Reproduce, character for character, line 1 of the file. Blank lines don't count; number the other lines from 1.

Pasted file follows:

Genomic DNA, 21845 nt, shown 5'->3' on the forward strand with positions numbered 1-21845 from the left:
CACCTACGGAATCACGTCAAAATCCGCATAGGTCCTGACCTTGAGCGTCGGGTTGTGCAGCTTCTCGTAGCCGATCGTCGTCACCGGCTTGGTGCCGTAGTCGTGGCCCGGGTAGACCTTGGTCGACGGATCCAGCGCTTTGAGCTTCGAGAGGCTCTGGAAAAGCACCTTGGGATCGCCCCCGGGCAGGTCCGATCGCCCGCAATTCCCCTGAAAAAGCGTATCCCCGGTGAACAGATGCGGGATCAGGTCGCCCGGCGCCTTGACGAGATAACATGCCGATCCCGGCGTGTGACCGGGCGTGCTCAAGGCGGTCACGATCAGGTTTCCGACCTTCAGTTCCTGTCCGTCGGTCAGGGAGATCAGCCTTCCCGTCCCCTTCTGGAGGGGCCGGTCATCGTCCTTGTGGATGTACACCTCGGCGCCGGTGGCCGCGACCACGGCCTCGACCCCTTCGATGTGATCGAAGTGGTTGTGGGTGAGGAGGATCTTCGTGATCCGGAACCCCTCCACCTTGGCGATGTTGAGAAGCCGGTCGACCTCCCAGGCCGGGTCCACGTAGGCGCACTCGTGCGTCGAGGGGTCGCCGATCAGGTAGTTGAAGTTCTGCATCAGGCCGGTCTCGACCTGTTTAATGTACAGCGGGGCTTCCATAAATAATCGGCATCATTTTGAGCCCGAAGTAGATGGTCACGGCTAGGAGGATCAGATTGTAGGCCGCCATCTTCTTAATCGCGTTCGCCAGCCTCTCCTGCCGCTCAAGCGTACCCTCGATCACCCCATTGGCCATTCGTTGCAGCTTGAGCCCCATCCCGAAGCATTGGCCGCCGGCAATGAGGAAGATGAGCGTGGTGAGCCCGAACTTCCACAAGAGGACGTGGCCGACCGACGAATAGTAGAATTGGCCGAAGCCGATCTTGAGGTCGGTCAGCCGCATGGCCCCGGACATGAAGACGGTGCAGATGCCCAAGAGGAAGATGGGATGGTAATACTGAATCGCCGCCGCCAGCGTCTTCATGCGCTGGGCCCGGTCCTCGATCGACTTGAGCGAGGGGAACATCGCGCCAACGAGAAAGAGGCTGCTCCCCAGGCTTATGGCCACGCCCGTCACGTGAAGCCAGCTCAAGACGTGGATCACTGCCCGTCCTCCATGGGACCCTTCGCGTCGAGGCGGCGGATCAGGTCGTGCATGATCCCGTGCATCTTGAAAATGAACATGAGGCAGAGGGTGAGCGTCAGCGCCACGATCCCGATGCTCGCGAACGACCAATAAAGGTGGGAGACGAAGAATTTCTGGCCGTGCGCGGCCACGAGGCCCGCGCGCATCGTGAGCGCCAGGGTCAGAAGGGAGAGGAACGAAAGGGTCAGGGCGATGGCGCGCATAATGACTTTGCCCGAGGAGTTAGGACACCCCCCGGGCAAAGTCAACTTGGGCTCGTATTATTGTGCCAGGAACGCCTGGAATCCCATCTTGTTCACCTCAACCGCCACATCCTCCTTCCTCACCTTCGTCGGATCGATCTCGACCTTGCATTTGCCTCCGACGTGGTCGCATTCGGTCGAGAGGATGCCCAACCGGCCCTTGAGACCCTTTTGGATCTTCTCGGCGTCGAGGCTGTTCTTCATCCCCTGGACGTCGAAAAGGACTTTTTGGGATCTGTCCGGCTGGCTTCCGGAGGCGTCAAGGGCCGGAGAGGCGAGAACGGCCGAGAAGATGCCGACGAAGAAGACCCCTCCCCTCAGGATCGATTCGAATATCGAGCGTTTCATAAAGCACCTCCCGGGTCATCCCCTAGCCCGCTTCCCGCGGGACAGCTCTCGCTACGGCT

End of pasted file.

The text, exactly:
Genomic DNA, 21845 nt, shown 5'->3' on the forward strand with positions numbered 1-21845 from the left: